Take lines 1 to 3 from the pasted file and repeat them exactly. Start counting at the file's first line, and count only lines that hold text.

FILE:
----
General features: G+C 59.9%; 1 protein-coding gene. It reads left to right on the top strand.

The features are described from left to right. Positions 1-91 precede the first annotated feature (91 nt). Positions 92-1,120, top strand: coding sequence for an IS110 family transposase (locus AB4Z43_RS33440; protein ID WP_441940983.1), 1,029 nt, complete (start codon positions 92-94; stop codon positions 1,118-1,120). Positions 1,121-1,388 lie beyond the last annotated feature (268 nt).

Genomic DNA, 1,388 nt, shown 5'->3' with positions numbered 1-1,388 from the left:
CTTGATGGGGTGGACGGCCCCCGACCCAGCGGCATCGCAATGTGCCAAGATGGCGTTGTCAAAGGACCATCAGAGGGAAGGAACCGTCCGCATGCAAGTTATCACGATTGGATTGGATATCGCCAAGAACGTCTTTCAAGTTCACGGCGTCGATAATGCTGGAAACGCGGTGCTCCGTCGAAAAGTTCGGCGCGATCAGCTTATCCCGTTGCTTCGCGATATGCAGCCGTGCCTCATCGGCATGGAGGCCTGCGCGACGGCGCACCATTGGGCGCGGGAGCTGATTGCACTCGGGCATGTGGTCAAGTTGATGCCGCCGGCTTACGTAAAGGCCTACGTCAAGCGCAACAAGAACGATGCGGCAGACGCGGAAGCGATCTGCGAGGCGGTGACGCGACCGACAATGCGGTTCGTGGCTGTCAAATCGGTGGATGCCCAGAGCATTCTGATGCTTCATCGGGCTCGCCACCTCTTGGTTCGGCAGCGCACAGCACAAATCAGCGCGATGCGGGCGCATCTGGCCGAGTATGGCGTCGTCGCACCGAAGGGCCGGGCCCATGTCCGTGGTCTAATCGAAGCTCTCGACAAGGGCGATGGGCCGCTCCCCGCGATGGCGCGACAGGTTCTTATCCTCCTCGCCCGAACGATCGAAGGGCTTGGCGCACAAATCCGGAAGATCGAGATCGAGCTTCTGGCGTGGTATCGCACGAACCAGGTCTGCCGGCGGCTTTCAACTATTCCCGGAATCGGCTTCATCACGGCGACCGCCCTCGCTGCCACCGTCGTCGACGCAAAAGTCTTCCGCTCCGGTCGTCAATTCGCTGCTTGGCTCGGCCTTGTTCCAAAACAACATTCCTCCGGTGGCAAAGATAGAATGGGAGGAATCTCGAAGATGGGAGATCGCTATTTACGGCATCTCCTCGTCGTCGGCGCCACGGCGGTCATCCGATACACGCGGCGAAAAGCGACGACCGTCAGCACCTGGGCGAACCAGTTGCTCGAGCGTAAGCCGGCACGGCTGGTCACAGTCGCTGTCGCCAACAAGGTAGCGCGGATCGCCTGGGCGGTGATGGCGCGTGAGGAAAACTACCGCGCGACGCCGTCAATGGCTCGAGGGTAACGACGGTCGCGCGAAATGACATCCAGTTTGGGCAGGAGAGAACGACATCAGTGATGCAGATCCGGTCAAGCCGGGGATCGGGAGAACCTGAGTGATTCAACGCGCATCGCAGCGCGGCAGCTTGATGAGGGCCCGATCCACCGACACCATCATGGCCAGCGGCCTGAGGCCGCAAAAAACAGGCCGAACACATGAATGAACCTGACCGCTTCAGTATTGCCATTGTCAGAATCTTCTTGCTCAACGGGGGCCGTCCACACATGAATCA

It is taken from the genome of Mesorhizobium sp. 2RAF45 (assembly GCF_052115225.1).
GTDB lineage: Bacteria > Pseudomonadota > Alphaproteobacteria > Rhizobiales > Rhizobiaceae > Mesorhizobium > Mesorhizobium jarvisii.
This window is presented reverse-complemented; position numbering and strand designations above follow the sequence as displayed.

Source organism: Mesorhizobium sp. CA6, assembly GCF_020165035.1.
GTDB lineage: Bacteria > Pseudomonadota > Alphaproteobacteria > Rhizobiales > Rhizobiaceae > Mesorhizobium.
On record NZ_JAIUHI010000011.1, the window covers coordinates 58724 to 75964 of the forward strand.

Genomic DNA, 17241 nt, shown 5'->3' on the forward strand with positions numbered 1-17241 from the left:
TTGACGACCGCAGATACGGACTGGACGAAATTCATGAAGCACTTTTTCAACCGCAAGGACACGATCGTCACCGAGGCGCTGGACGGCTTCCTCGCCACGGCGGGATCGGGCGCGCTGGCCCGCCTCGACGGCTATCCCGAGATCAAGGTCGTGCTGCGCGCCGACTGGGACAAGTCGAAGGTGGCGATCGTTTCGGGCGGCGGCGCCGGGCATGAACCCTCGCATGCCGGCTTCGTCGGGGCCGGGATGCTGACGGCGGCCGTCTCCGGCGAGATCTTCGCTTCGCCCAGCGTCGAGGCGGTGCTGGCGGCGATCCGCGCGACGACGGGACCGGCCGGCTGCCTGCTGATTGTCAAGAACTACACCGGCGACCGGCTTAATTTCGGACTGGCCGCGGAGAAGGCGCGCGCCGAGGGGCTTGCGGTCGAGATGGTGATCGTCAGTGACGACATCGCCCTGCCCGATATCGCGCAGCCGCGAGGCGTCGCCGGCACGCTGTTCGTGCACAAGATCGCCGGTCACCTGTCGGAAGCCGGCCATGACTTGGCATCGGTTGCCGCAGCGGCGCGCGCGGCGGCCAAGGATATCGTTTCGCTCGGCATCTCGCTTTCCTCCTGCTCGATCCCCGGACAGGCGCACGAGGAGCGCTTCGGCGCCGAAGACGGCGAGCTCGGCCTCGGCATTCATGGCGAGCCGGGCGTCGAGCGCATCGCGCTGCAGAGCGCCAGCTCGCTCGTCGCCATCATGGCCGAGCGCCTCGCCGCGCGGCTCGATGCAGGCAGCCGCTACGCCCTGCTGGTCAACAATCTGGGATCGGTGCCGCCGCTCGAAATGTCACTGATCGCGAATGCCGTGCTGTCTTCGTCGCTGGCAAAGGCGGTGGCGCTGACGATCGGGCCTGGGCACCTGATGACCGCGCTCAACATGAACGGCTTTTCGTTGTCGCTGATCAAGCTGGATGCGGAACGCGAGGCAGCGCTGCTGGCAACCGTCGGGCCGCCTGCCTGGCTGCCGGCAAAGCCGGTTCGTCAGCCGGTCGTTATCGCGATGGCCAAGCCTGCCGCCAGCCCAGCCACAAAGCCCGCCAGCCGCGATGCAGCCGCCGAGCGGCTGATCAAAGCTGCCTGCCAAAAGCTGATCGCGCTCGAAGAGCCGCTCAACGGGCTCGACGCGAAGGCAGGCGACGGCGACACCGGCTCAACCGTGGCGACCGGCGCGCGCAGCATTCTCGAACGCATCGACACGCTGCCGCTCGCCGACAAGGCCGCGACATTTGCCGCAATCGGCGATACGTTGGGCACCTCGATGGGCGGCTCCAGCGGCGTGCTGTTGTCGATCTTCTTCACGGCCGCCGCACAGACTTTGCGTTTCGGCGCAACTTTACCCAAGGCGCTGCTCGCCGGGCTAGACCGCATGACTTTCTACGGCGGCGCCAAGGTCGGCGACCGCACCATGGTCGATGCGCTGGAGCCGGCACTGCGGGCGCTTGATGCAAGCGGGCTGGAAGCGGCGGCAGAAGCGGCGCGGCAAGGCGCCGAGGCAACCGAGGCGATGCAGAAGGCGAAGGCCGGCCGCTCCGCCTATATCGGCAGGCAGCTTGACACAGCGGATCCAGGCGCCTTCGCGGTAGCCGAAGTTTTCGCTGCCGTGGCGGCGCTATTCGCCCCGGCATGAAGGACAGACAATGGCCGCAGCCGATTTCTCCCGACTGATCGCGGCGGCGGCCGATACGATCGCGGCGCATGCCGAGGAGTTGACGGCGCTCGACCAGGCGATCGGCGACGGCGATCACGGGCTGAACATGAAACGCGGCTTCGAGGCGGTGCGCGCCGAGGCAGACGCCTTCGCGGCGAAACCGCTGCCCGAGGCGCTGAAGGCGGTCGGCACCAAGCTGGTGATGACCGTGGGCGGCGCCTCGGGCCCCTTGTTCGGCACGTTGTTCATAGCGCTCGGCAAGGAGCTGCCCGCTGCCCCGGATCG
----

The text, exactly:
General features: G+C 59.9%; 1 protein-coding gene. It reads left to right on the top strand.

The features are described from left to right. Positions 1-91 precede the first annotated feature (91 nt). Positions 92-1,120, top strand: coding sequence for an IS110 family transposase (locus AB4Z43_RS33440; protein ID WP_441940983.1), 1,029 nt, complete (start codon positions 92-94; stop codon positions 1,118-1,120). Positions 1,121-1,388 lie beyond the last annotated feature (268 nt).

Genomic DNA, 1,388 nt, shown 5'->3' with positions numbered 1-1,388 from the left: